Dr. Tina Seelig is the Executive Director for the Stanford Technology Ventures Program (STVP), the entrepreneurship center at Stanford University's School of Engineering. STVP is dedicated to accelerating high-technology entrepreneurship education and creating scholarly research on technology-based firms. STVP provides students from all majors with the entrepreneurial skills needed to use innovations to solve major world problems. She teaches courses on creativity, innovation, and entrepreneurship in the department of Management Science and Engineering, and within the Hasso Plattner Institute of Design at Stanford.
Dr. Seelig is also the Director of the National Center for Engineering Pathways to Innovation (Epicenter), which is dedicated infusing entrepreneurship and innovation skills into undergraduate engineering in the United States. Funded by the National Science Foundation and directed by STVP, the Epicenter is an education, research and outreach hub for the creation and sharing of entrepreneurship and innovation resources among U.S. engineering schools.
In 2009, Dr. Seelig won the Gordon Prize from the National Academy of Engineering, recognizing her as a national leader in engineering education. She also received the 2008 National Olympus Innovation Award, and the 2005 Stanford Tau Beta Pi Award for Excellence in Undergraduate Teaching. In 2004, STVP was named the NASDAQ Entrepreneurship Center of the Year.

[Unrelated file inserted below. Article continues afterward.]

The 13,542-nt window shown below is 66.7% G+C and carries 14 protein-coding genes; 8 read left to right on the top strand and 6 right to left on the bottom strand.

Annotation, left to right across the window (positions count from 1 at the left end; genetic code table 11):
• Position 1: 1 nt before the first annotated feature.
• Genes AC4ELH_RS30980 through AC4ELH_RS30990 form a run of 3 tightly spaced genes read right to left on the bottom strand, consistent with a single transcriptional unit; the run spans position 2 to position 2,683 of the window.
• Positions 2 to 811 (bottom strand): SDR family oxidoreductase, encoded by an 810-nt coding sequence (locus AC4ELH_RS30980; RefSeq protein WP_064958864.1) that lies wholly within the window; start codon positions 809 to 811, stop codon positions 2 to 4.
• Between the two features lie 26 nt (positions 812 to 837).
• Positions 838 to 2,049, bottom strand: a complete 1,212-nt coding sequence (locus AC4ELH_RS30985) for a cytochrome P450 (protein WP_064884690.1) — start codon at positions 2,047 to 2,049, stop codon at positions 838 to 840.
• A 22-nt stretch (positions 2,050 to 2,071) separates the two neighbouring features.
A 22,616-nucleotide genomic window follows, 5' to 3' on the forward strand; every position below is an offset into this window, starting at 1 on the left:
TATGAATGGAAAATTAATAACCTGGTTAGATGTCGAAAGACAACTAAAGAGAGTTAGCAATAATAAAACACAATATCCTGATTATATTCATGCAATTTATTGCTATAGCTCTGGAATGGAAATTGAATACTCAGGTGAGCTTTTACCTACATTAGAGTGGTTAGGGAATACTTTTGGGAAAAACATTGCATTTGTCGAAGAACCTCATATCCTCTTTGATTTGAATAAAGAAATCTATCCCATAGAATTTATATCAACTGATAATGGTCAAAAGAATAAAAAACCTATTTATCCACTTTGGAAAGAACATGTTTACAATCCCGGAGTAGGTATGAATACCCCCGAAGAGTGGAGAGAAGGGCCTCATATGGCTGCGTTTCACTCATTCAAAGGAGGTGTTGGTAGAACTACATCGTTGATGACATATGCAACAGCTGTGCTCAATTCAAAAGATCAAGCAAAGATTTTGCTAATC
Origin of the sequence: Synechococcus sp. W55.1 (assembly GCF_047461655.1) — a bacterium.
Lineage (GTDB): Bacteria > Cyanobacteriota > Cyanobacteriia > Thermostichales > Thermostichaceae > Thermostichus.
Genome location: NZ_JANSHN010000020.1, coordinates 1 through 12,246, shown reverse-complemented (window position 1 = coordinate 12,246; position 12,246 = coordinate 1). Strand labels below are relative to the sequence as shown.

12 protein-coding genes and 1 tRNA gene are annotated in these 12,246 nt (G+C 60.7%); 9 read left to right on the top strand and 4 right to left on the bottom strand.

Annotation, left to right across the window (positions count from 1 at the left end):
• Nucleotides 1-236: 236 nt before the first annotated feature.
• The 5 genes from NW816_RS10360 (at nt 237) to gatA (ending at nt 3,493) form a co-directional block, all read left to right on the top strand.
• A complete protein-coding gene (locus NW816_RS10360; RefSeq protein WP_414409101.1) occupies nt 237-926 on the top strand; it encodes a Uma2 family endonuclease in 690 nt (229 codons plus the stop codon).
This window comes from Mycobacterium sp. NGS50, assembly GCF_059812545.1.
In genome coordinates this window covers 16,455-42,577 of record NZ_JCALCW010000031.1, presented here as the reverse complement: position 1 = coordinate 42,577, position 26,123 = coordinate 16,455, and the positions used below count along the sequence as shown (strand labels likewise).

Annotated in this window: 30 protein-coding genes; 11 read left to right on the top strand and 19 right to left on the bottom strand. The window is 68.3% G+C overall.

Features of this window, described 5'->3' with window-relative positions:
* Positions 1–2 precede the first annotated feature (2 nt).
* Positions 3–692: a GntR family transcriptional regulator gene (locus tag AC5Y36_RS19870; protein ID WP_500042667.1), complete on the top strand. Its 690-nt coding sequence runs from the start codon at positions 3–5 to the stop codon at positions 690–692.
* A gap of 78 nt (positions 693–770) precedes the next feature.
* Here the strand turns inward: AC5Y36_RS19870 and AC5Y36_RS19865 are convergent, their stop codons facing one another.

Dr. Seelig earned her Ph.D. from Stanford University Medical School in 1985 where she studied Neuroscience. She has worked as a management consultant for Booz, Allen, and Hamilton, as a multimedia producer at Compaq Computer Corporation, and was the founder of a multimedia company called BookBrowser.
She has also written 16 popular science books and educational games. Her books include The Epicurean Laboratory and Incredible Edible Science, published by Scientific American; and a series of twelve games called Games for Your Brain, published by Chronicle Books. Her newest books, published by HarperCollins are What I Wish I Knew When I Was 20 (2009), and inGenius: A Crash Course on Creativity (2012).